Horne confident Arizona can secure $4 billion in education grants
PHOENIX -- Arizona's top school official said the state has an excellent chance of snagging a share of $4 billion in new federal education grants.
Tom Horne, the state school superintendent, said Arizona already has several programs in place designed to meet the Obama administration's goal of showing how to improve classroom achievement. He said these include a teacher development program and "internationally benchmarked' standards to measure how students are doing.
And Horne said does have something the U.S. Department of Education specifically wants: a link between student achievement and teacher evaluation and pay, with a 2000 voter-approved law requiring sales tax proceeds to be used to reward proficiency.
But Horne acknowledged the system now in use by many, if not most, districts to divide up that money may fall short because it rewards everyone working at the school for meeting performance goals rather than the individual teachers whose students excelled more than others.
"That, to me, is not satisfactory,' he said.
The more immediate question for Arizona is whether it will be 'satisfactory' to the administration.
Education Secretary Arne Duncan, in a telephonic press conference Thursday, said his agency will make its decision on which states get a share of the cash available under the "Race to the Top' program -- and which do not -- based in large part on whether a state rewards its best teachers.
"As a country we've largely been in a place where we've said that what the adults do, what the teachers do, is disconnected, is not tied to student achievement,' Duncan said.
"I think that's a huge problem,' he continued. "I think that great teachers make a tremendous difference to students' lives.'
That goes to the question of what Duncan's agency will think of an evaluation system that does not single out the best individual teachers but lets districts spread the money around.
"We can't move forward with reforms if we continue with evaluation systems that give 99 percent of teachers satisfactory ratings and don't exact consequences or rewards to their evaluations,' Duncan said. "We believe that talent matters tremendously.'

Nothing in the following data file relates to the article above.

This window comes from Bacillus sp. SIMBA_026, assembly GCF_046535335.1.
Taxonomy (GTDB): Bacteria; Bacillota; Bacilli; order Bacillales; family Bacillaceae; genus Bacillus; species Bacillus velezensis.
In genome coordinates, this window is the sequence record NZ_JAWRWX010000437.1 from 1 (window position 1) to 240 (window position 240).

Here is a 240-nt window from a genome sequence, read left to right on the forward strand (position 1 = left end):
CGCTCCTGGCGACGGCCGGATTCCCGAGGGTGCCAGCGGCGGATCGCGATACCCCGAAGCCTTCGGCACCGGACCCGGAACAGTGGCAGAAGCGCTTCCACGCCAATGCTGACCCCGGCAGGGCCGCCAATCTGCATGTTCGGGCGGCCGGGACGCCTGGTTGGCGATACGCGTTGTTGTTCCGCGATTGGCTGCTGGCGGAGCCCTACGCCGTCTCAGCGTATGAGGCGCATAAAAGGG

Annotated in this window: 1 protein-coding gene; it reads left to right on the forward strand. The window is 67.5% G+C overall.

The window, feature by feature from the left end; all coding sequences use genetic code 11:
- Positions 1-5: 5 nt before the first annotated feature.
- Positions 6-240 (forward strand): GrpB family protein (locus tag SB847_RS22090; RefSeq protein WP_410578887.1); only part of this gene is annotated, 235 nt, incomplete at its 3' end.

Horne himself has doubts about Arizona's existing system which allows districts to reward their performance money to every teacher in every school that meets standards each district sets for itself.
The guidelines released by Duncan on Thursday make Arizona and similar sized states eligible for up to $250 million each if their grant applications are accepted. The largest states can get up to $700 million.
There is no real time to change the performance pay system in time to boost Arizona's chances of getting the money. The deadline for applications is Jan. 16, with awards made in the spring.
Duncan said those who are rejected, though, will get specific comments about where their proposals fell short -- and a chance to submit a second-round application by June 1.
Andrew Morrill, vice president of the Arizona Education Association, said his organization is not necessarily opposed to altering performance pay regulations to reward individual teachers rather than entire schools. But he is cautious.
"It's a question of how to build a system that does it fairly,' he said.
Some of the problems, he said, are technical, like figuring out how to evaluate high school teachers who teach subjects which are not part of the AIMS tests that evaluate student performance.
Morrill said teachers also would want a system where rewards are based not on the results of a single test but on multiple factors and take into account multiple years of data.
But he also is somewhat leery of the whole Race to the Top program.
"I get frustrated when I hear only discussions about teacher evaluation,' Morrill said, saying that is only one part of overall teacher evaluation and performance.
"If we're going to talk about teacher evaluation, how much of the conversation is going to be around teacher development,' he said, including "working with teachers that show potential but need some support.'
Duncan said Thursday his department will take into account how deeply states have cut education funding to deal with budget problems.
"In times of tough budgets, how you choose to spend money or not spend money really reflects your priorities,' Duncan said.
"When cuts are being made, we want to understand, are you cutting what's politically the easiest thing to cut?' he continued. "Are you cutting what will not make any difference in students' lives? Or are you making cuts that hurt children and benefit adults?'
Horne acknowledged the cuts that have been made to K-12 education funding formulas already. He pointed out, though, state revenues are down about 30 percent while education cuts are in the 2 percent range.
"I think that shows a very high priority for education,' he said.
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